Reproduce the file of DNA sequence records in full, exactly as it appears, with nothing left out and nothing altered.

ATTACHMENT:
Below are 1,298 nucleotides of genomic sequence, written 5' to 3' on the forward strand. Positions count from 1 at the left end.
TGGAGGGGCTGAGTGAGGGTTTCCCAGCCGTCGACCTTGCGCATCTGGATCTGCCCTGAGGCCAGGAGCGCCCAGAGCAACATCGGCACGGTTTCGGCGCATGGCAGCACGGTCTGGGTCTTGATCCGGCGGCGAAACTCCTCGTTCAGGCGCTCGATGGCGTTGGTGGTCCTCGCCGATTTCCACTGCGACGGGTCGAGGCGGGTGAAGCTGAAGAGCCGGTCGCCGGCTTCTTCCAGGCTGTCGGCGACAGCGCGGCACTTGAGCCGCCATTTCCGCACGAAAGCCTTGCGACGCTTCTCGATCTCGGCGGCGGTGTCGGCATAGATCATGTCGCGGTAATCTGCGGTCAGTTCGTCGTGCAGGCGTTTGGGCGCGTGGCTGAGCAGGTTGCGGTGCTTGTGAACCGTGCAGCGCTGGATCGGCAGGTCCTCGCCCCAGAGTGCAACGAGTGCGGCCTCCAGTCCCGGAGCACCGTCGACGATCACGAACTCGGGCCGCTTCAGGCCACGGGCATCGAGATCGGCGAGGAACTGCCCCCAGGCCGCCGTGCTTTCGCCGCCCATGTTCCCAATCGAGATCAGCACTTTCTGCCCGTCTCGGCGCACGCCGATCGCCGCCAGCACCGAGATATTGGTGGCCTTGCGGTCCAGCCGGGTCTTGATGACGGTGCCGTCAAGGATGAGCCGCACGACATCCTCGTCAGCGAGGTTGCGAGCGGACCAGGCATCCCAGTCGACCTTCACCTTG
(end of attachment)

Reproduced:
Below are 1,298 nucleotides of genomic sequence, written 5' to 3' on the forward strand. Positions count from 1 at the left end.
TGGAGGGGCTGAGTGAGGGTTTCCCAGCCGTCGACCTTGCGCATCTGGATCTGCCCTGAGGCCAGGAGCGCCCAGAGCAACATCGGCACGGTTTCGGCGCATGGCAGCACGGTCTGGGTCTTGATCCGGCGGCGAAACTCCTCGTTCAGGCGCTCGATGGCGTTGGTGGTCCTCGCCGATTTCCACTGCGACGGGTCGAGGCGGGTGAAGCTGAAGAGCCGGTCGCCGGCTTCTTCCAGGCTGTCGGCGACAGCGCGGCACTTGAGCCGCCATTTCCGCACGAAAGCCTTGCGACGCTTCTCGATCTCGGCGGCGGTGTCGGCATAGATCATGTCGCGGTAATCTGCGGTCAGTTCGTCGTGCAGGCGTTTGGGCGCGTGGCTGAGCAGGTTGCGGTGCTTGTGAACCGTGCAGCGCTGGATCGGCAGGTCCTCGCCCCAGAGTGCAACGAGTGCGGCCTCCAGTCCCGGAGCACCGTCGACGATCACGAACTCGGGCCGCTTCAGGCCACGGGCATCGAGATCGGCGAGGAACTGCCCCCAGGCCGCCGTGCTTTCGCCGCCCATGTTCCCAATCGAGATCAGCACTTTCTGCCCGTCTCGGCGCACGCCGATCGCCGCCAGCACCGAGATATTGGTGGCCTTGCGGTCCAGCCGGGTCTTGATGACGGTGCCGTCAAGGATGAGCCGCACGACATCCTCGTCAGCGAGGTTGCGAGCGGACCAGGCATCCCAGTCGACCTTCACCTTG